fri 03/02/2023

Music Reissues Weekly: Bob Stanley / Pete Wiggs Present Winter of Discontent | reviews, news & interviews

Music Reissues Weekly: Bob Stanley / Pete Wiggs Present Winter of Discontent

Music Reissues Weekly: Bob Stanley / Pete Wiggs Present Winter of Discontent

Saint Etienne-compiled series of do-it-yourself aural postcards from post-punk’s liminal zones

The Door and the Window take their place on the production line, as seen on the cover of their 1979 ‘Production Line’ EP

At some point in 1979 a duo called The Door and the Window are playing a London Musician’s Collective show in a large brick building along the road from Cecil Sharp House in Camden. One of them has a synthesiser, probably a WASP. The other has tape recorders and a guitar. The inscrutable noise made features clanks, grinding and drones.

On a Saturday night in either 1979 or 1980 a band called Exhibit “A” are playing Covent Garden youth club The Central London Youth Project. It’s in a basement along Shelton Street, so is usually called “The Basement.” They’re young, and deal in a jagged yet logically constructed music suggesting some familiarity with Swell Maps.

Bob Stanley Pete Wiggs Present Winter Of DiscontentBuzzcocks play punk's prime showcase The Vortex on 4 July 1977. They are the headliners, though Johnny Thunders’s Heartbreakers go on after them. Another Manchester band called The Fall are on the bill. What they trade in is indecipherable. It’s not punk, and doesn’t seem to be anything else. Their clothes are some steps down from C&A chic. Their singer appears to be declaiming in words delivered backwards. It is perplexing,

Later, probably April 1981, a band with two ex-members of The Fall are on at The Moonlight Club in West Hampstead. Blue Orchids have issued “The Flood” and “Work”, both great singles which, though a bit Fall-ish, are psychedelic in a bad-trip way. Live, they’re a whizzy rush of trebly scratchiness.

All these snapshots come from the fallout from the UK’s punk boom. Some bands pursued the fast ’n’ loud blueprint. Others pushing through the door opened in the period’s chaos were intent on following their own paths. The turmoil allowed anyone with a voice a chance for it to be heard.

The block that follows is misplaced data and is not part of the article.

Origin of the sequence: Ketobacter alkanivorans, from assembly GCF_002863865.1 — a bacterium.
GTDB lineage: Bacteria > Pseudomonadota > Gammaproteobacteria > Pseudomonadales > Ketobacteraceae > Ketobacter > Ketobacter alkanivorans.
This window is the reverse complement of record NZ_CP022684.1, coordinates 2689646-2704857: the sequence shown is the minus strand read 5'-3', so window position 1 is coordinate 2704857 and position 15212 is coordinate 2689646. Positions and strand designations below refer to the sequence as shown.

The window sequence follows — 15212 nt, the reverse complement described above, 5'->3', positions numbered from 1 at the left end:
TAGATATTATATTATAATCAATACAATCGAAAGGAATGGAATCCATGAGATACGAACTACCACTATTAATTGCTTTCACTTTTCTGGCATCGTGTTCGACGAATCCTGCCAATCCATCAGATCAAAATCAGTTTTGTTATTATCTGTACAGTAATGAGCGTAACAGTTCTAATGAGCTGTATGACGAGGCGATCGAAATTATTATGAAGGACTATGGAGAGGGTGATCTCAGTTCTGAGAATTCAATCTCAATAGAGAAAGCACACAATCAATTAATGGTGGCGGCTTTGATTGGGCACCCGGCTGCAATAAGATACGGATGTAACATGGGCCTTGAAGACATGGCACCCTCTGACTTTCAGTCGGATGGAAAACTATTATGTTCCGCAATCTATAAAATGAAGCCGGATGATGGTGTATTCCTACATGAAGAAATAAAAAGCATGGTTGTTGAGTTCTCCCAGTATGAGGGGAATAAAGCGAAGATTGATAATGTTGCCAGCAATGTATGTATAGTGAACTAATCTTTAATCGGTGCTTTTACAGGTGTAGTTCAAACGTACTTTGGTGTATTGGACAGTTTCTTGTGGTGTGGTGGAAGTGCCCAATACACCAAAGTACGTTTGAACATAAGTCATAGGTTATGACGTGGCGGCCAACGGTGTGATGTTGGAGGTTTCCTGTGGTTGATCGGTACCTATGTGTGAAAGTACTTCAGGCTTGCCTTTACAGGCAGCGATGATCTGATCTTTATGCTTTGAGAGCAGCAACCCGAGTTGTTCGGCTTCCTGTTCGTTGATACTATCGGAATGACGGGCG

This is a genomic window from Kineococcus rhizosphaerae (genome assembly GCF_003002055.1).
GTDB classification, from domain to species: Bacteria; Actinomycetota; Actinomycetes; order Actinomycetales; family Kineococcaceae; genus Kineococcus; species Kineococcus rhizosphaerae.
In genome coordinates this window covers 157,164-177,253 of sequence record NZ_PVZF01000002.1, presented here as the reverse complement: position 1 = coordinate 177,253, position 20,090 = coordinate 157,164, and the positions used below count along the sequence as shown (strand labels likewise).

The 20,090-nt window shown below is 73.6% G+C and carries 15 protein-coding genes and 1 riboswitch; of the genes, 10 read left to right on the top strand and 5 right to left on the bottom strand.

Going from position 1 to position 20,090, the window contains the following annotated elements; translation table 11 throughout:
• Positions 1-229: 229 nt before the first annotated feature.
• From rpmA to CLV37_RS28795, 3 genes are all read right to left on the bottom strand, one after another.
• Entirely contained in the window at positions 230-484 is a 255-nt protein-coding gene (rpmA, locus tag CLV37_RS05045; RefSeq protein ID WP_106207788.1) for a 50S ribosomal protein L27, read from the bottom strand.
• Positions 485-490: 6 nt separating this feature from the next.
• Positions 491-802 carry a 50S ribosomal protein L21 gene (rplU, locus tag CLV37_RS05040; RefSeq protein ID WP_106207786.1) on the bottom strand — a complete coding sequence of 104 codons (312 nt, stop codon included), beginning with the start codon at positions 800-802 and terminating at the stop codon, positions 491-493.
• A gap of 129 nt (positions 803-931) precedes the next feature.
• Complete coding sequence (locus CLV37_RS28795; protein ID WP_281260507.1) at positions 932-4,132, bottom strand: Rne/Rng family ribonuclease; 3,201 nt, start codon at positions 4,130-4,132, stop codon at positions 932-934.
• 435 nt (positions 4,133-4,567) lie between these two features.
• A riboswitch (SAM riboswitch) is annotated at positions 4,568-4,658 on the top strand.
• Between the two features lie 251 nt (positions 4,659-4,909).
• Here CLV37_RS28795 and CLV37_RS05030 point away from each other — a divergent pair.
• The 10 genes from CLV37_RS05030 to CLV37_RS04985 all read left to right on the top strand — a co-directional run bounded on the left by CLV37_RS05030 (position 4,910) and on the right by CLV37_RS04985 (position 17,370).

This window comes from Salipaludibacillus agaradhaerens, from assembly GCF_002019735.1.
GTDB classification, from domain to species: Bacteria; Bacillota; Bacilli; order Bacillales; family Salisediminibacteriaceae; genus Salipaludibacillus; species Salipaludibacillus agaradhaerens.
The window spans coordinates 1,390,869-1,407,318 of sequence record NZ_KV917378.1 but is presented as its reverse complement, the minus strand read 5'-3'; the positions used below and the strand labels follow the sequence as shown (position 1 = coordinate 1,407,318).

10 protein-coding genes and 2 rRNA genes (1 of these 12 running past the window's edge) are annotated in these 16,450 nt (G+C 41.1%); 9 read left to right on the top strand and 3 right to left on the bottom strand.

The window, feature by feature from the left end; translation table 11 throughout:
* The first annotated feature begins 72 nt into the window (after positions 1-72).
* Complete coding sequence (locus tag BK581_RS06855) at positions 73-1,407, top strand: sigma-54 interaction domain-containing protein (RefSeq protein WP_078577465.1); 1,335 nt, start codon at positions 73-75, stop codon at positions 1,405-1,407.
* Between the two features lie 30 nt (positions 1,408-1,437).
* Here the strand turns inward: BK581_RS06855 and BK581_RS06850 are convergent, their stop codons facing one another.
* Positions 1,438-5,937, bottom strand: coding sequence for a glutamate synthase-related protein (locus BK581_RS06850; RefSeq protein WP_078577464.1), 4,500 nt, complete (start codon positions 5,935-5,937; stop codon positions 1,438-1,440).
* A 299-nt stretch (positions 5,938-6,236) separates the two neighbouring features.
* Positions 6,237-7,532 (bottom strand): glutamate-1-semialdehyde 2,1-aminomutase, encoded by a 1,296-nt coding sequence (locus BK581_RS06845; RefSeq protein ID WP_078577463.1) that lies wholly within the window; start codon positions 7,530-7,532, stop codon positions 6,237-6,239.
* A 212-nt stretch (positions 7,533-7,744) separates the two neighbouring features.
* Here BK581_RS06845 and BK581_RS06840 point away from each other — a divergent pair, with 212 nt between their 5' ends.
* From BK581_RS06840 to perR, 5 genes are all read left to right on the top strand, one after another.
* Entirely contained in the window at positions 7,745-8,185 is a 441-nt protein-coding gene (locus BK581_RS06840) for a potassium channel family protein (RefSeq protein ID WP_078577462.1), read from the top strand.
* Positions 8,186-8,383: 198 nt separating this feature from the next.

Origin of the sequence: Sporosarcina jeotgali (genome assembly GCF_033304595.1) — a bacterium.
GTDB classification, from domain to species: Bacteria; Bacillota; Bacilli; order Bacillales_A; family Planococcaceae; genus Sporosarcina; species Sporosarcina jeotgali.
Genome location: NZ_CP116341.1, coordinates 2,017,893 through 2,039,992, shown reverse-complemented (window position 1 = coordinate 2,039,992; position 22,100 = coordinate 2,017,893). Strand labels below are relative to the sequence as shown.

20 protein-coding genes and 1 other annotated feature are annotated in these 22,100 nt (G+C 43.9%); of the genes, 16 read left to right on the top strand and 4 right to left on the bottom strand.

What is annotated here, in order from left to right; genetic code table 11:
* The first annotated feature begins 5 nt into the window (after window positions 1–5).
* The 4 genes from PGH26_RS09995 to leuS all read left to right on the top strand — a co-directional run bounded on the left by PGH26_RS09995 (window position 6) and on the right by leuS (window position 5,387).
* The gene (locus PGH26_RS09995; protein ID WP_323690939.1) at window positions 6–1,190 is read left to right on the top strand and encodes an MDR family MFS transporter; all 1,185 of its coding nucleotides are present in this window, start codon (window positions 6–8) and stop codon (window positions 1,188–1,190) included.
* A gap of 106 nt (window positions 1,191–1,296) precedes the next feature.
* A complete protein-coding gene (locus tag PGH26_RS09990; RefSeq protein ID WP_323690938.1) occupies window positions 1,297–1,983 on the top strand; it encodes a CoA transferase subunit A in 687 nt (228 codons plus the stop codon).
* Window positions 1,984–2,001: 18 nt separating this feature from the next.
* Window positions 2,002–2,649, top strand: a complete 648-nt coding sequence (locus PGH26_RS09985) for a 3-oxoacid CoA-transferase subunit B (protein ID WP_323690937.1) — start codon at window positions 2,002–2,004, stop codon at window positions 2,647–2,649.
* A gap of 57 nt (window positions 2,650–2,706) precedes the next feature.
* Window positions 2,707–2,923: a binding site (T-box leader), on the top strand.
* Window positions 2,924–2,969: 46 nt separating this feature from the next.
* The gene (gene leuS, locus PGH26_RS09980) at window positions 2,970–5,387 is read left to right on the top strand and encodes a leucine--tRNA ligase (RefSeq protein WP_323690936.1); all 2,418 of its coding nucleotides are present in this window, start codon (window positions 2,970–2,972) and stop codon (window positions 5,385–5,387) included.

The 24-track comp Bob Stanley / Pete Wiggs Present Winter Of Discontent digs into this version of the period by gathering a bunch of mavericks from 1978 to 1981 including, yes, The Door and the Window, Exhibit “A”, The Fall and Blue Orchids along with the post-Mark Perry Good Missionaries, Human Cabbages, Karl’s Empty Body, Performing Ferret Band and Thin Yoghurts. As well as The Fall, the star names are The Mekons, The Raincoats, the pre-fame Scritti Politti and Television Personalities. Fatal Microbes and Zounds are intermediately known names.

Bob Stanley Pete Wiggs Present Winter Of Discontent_Performing Ferret BandAround then, there was never any knowing what might come next, what some individualist would come with and whether they’d crop up before an audience somewhere. Surprises were rife. Of course, some folks never made it to a stage or didn’t want to – getting a record or cassette out was enough. A play on John Peel was akin to being awarded the Nobel Prize. All a world previously dissected with depth and gusto by Chuck Warner’s for-real seminal series of Messthetics compilations. Winter Of Discontent is a less daunting take.

Here, the words Winter Of Discontent are co-opted to mirror the discontent endemic to the tracks selected. In his introductory essay in the booklet, author and (with Pete Wiggs) Saint Etienne member Bob Stanley says “the ‘discontent’ expressed by these recordings was with society as a whole at the end of the 70s. No subject matter was taboo: oppressive maleness (Scritti Politti); deluded Britishness (TV Personalities); gender stereotypes (Androids of Mu); nihilistic youth (Fatal Microbes); capitalism (Raincoats); alcoholism (Thin Yoghurts); pacifism (Zounds). At the same time, the band names (Performing Ferrets) and those of individual members (Andrew Lunchbox) had enough Dada daftness to avoid any accusations of solemnity”.

Bob Stanley Pete Wiggs Present Winter Of Discontent_Thin YoghurtsHe continues, “the sound was often art school-based, a kind of urban British folk inspired by Vivian Stanshall, Syd Barrett and music hall. It related to punk in the way skiffle had to rock ’n’ roll; instrumentation often included redundant keyboards, kazoos or household implements”. The comp’s unifying strapline is “Deep magic from the late 70s heyday of British DIY”.

While the spirit throughout is do-it-yourself, some of these bands were signed to labels and had producers so were not strictly DIY concerns. Blue Orchids and The Raincoats were on Rough Trade, The Mekons were on Fast, Fatal Microbes on Small Wonder, Zounds were with Crass’s label. Tarzan 5 were on a label run by Au Pairs’s manager. No such enabling restrained the music though.

What’s gathered in this smart release are – in keeping with a lot of the original cover art – 24 flavours of musical art brut, testifying to unfiltered and unconventional creativity. There’s no one sound, little stylistic convergence. Track-by-track scrutiny is redundant. It’s enough to know that these self-defined worlds were just that. Any records which emerged were postcards from the liminal zones of what’d later be dubbed post-punk.

@MrKieronTyler

Add comment

newsletter

Get a weekly digest of our critical highlights in your inbox each Thursday!

Simply enter your email address in the box below

View previous newsletters